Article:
A bus carrying IP applicants was blocked from entering Columb Barracks.

Councillors 'kept in the dark' over plans for barracks

Members of the Municipal District of Mullingar Kinnegad have lashed out at the protesters who have been gathering at Columb Barracks to object to the arrival of refugees who are being accommodated in tents in the complex.

But the councillors have also complained that they themselves have been left in the dark over what is happening and left without the information they require to answer the questions or concerns raised with them by members of the public.

As some councillors condemned the actions of those gathered at the barracks, one member even went so far as to state that “a mole or a rat” had to have leaked the information to the protesters about the arrival of the bus that brought the refugees to Mullingar.

“None of our political figures here in town knew that the bus was coming. How did those rats get to know that the bus was coming?” said Cllr Frank McDermott when the subject came up for discussion at the April meeting of the Municipal District of Mullingar Kinnegad.

“There is a mole or a rat - whatever you'd like to call it: someone had to know to be informed and that's the part that would worry me - apart from the appalling conduct.”

Discussion of the refugees and the protest arose after council officials revealed that “the minister” had written in response to the complaint from district members that the council received no advance notification before refugees were installed in the area.

The contents of the letter were not made public at the meeting. It was also not expressly stated which minister sent the letter, but the Westmeath Examiner understands it came from Roderic O'Gorman, Minister for Children, Equality, Disability, Integration and Youth of Ireland.

Cllr Denis Leonard commented that it had taken the minister eight months to reply to the communication sent to him on behalf of councillors in this area.

“While I do note the contents of the letter, and it is very extensive; and I do note about the nature of the emergency situation that we are in, I still think that they missed in the department the most salient point, which is that we and every other local authority in the country, are very cognisant of the fact that we are responsible for planning, infrastructure, and tourism and housing accommodation - which is the main one - but also the services that are required in our towns and villages,” Cllr Leonard said.

Conceding that it would be “onerous” to consult with every single community group or local public representative, Cllr Leonard said he thought the minimum that should be done is to notify the local authority about refugee accommodation or asylum seeker accommodation.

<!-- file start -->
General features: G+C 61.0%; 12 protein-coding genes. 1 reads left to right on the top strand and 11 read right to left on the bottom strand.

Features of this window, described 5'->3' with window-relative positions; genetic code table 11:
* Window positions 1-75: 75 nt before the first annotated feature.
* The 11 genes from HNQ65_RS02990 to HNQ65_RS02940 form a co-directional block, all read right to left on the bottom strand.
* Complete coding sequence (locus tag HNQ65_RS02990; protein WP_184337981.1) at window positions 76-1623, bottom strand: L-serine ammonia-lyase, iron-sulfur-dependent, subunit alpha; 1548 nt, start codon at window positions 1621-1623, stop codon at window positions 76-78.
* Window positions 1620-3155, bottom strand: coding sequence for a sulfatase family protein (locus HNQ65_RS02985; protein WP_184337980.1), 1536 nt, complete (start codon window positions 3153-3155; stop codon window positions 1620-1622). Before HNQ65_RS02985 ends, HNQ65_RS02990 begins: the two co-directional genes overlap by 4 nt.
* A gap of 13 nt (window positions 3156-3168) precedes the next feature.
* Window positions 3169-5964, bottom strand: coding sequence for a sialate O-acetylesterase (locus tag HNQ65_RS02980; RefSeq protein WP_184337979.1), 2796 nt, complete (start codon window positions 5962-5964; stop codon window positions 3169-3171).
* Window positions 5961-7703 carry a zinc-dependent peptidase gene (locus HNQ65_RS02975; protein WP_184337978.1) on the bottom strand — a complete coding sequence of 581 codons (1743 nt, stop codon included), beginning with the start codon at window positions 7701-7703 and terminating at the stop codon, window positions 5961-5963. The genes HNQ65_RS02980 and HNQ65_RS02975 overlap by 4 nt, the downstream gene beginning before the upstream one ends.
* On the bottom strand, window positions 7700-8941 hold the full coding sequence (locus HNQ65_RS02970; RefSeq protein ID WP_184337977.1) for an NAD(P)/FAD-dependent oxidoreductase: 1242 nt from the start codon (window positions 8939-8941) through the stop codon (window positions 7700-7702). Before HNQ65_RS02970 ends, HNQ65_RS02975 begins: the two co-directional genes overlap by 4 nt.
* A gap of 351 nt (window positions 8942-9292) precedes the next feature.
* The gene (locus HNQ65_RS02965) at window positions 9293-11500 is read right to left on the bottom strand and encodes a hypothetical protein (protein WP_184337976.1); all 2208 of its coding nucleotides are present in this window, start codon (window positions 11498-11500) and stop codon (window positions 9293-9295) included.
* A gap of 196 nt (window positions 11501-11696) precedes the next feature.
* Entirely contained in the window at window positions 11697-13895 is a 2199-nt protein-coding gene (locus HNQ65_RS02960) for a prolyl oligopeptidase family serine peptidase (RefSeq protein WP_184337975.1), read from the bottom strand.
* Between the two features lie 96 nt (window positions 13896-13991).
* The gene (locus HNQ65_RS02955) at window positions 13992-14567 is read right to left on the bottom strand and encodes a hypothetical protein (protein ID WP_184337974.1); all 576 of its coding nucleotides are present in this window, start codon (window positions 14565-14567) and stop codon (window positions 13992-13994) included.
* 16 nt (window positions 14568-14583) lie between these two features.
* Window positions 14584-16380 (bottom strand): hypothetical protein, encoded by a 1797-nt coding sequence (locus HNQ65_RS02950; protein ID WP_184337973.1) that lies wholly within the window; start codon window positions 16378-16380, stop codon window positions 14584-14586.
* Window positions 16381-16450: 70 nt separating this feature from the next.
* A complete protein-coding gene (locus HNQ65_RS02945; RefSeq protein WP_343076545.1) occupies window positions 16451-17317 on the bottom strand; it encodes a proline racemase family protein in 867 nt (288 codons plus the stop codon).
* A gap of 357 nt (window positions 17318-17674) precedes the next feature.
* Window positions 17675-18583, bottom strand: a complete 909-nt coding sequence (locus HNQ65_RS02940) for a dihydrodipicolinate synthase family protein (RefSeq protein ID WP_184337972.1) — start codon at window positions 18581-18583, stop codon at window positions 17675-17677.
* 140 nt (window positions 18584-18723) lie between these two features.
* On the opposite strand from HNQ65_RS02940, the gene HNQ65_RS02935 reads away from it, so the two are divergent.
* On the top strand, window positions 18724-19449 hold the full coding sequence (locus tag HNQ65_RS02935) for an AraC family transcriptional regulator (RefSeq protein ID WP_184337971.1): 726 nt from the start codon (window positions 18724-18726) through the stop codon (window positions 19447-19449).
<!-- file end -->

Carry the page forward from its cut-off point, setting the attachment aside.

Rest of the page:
“There should be communication between the department and the local authority,” he said.


Cllr Mick Dollard stated that there's a lot of concern being expressed around the town of Mullingar about the protests: “I agree with the three TDs who said that the protesters outside Columb Barracks certainly don't represent the people of Mullingar,” he stated, adding that a lot of the people who live around Grand Parade and Cathedral View are quite annoyed at the behaviour of the protesters.

He also believed there should be advance warning to local authorities when refugees are to be accommodated in an area: “The department should liaise with the local authority and advise them of their proposals,” he stated.

“On a regular basis, councillors are on the streets of Mullingar and they are being stopped by people - members of the general public - and we're totally in the dark.

“You have to respect citizens of the town and the county and if there's going to be a development taking place in a particular town or in a particular county, let the public representatives know.

“That will go a long way to relieve the anxiety that has been expressed by the local people.”

Cllr Dollard was also annoyed at the way the memorial at the barracks was treated “by a particular set of the protesters” who, he said, were not from Mullingar.

The mayor of the municipal district, Cllr Hazel Smyth, said the individuals protesting were not representing Westmeath or Mullingar and were not portraying it in the best light, which was unfair as it is a town that was very welcoming in nature.

She also agreed with Cllr Dollard that not all of the people who were protesting were from Mullingar and she said it was “a real shame” to see what was happening there.

She was particularly aggrieved to hear of the assaults on gardaí.

Cllr Frank McDermott said that for him, it was “an absolutely appalling vista”.

“Just imagine if the group of us here were put on the bus and all of our belongings were flattened, and we were invited to Iran or Iraq or Germany - or anywhere - and that's the sort of welcome we got when we got there: it's absolutely horrendous stuff,” he said.